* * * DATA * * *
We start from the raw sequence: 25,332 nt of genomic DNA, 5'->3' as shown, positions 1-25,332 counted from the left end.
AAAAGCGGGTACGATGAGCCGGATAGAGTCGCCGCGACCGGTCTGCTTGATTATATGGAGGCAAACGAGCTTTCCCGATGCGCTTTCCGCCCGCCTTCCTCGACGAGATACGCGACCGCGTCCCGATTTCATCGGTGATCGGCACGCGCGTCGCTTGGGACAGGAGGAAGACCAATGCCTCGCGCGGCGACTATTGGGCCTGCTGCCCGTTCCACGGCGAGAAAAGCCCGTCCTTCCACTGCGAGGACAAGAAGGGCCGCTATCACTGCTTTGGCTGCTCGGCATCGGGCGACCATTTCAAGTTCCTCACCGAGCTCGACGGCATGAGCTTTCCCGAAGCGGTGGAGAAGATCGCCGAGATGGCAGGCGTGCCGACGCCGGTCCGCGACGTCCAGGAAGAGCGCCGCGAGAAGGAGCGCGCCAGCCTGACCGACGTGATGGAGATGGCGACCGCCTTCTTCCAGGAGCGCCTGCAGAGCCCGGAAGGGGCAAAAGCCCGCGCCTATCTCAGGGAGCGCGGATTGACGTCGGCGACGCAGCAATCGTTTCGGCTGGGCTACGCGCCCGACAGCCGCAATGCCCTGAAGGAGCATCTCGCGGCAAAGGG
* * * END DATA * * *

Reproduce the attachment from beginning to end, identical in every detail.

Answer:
We start from the raw sequence: 25,332 nt of genomic DNA, 5'->3' as shown, positions 1-25,332 counted from the left end.
AAAAGCGGGTACGATGAGCCGGATAGAGTCGCCGCGACCGGTCTGCTTGATTATATGGAGGCAAACGAGCTTTCCCGATGCGCTTTCCGCCCGCCTTCCTCGACGAGATACGCGACCGCGTCCCGATTTCATCGGTGATCGGCACGCGCGTCGCTTGGGACAGGAGGAAGACCAATGCCTCGCGCGGCGACTATTGGGCCTGCTGCCCGTTCCACGGCGAGAAAAGCCCGTCCTTCCACTGCGAGGACAAGAAGGGCCGCTATCACTGCTTTGGCTGCTCGGCATCGGGCGACCATTTCAAGTTCCTCACCGAGCTCGACGGCATGAGCTTTCCCGAAGCGGTGGAGAAGATCGCCGAGATGGCAGGCGTGCCGACGCCGGTCCGCGACGTCCAGGAAGAGCGCCGCGAGAAGGAGCGCGCCAGCCTGACCGACGTGATGGAGATGGCGACCGCCTTCTTCCAGGAGCGCCTGCAGAGCCCGGAAGGGGCAAAAGCCCGCGCCTATCTCAGGGAGCGCGGATTGACGTCGGCGACGCAGCAATCGTTTCGGCTGGGCTACGCGCCCGACAGCCGCAATGCCCTGAAGGAGCATCTCGCGGCAAAGGG